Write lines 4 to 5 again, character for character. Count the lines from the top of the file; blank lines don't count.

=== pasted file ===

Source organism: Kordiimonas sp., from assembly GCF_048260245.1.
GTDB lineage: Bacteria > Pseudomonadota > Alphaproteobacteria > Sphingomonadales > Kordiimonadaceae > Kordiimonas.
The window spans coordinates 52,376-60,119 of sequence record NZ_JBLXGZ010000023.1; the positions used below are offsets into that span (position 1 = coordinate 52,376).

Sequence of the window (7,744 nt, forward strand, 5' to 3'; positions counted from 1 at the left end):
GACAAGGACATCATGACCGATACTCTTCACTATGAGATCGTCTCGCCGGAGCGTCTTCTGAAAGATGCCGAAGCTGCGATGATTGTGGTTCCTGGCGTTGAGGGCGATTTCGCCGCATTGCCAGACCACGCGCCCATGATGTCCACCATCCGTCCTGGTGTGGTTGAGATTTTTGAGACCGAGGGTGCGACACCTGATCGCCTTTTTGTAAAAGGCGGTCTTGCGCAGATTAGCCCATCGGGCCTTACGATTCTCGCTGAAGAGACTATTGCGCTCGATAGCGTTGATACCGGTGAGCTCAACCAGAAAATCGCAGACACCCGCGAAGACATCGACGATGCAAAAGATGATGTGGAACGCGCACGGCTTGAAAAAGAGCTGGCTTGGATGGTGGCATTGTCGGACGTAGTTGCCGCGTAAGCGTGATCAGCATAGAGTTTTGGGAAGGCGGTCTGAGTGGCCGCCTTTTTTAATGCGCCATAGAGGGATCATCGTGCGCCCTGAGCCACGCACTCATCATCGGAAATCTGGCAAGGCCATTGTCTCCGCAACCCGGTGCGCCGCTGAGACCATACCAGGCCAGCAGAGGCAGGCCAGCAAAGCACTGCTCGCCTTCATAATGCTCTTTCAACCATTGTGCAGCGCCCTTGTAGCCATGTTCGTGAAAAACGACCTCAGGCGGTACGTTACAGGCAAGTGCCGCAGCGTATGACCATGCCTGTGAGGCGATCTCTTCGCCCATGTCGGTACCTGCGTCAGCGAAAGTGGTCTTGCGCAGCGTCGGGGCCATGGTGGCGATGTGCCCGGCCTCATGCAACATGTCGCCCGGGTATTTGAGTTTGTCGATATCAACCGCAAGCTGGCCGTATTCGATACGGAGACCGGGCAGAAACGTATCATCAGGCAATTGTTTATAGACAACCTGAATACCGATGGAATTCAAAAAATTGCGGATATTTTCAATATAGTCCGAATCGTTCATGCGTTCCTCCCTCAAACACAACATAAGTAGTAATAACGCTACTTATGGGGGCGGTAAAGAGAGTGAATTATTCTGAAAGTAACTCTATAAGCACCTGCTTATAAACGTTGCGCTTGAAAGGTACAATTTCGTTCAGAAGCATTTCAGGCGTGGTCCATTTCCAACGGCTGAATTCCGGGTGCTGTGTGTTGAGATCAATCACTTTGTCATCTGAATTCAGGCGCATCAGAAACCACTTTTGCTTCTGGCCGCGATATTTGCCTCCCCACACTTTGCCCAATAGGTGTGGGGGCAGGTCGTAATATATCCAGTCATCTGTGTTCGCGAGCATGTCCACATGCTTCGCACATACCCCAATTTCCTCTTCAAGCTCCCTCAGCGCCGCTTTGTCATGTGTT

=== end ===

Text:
Sequence of the window (7,744 nt, forward strand, 5' to 3'; positions counted from 1 at the left end):
GACAAGGACATCATGACCGATACTCTTCACTATGAGATCGTCTCGCCGGAGCGTCTTCTGAAAGATGCCGAAGCTGCGATGATTGTGGTTCCTGGCGTTGAGGGCGATTTCGCCGCATTGCCAGACCACGCGCCCATGATGTCCACCATCCGTCCTGGTGTGGTTGAGATTTTTGAGACCGAGGGTGCGACACCTGATCGCCTTTTTGTAAAAGGCGGTCTTGCGCAGATTAGCCCATCGGGCCTTACGATTCTCGCTGAAGAGACTATTGCGCTCGATAGCGTTGATACCGGTGAGCTCAACCAGAAAATCGCAGACACCCGCGAAGACATCGACGATGCAAAAGATGATGTGGAACGCGCACGGCTTGAAAAAGAGCTGGCTTGGATGGTGGCATTGTCGGACGTAGTTGCCGCGTAAGCGTGATCAGCATAGAGTTTTGGGAAGGCGGTCTGAGTGGCCGCCTTTTTTAATGCGCCATAGAGGGATCATCGTGCGCCCTGAGCCACGCACTCATCATCGGAAATCTGGCAAGGCCATTGTCTCCGCAACCCGGTGCGCCGCTGAGACCATACCAGGCCAGCAGAGGCAGGCCAGCAAAGCACTGCTCGCCTTCATAATGCTCTTTCAACCATTGTGCAGCGCCCTTGTAGCCATGTTCGTGAAAAACGACCTCAGGCGGTACGTTACAGGCAAGTGCCGCAGCGTATGACCATGCCTGTGAGGCGATCTCTTCGCCCATGTCGGTACCTGCGTCAGCGAAAGTGGTCTTGCGCAGCGTCGGGGCCATGGTGGCGATGTGCCCGGCCTCATGCAACATGTCGCCCGGGTATTTGAGTTTGTCGATATCAACCGCAAGCTGGCCGTATTCGATACGGAGACCGGGCAGAAACGTATCATCAGGCAATTGTTTATAGACAACCTGAATACCGATGGAATTCAAAAAATTGCGGATATTTTCAATATAGTCCGAATCGTTCATGCGTTCCTCCCTCAAACACAACATAAGTAGTAATAACGCTACTTATGGGGGCGGTAAAGAGAGTGAATTATTCTGAAAGTAACTCTATAAGCACCTGCTTATAAACGTTGCGCTTGAAAGGTACAATTTCGTTCAGAAGCATTTCAGGCGTGGTCCATTTCCAACGGCTGAATTCCGGGTGCTGTGTGTTGAGATCAATCACTTTGTCATCTGAATTCAGGCGCATCAGAAACCACTTTTGCTTCTGGCCGCGATATTTGCCTCCCCACACTTTGCCCAATAGGTGTGGGGGCAGGTCGTAATATATCCAGTCATCTGTGTTCGCGAGCATGTCCACATGCTTCGCACATACCCCAATTTCCTCTTCAAGCTCCCTCAGCGCCGCTTTGTCATGTGTT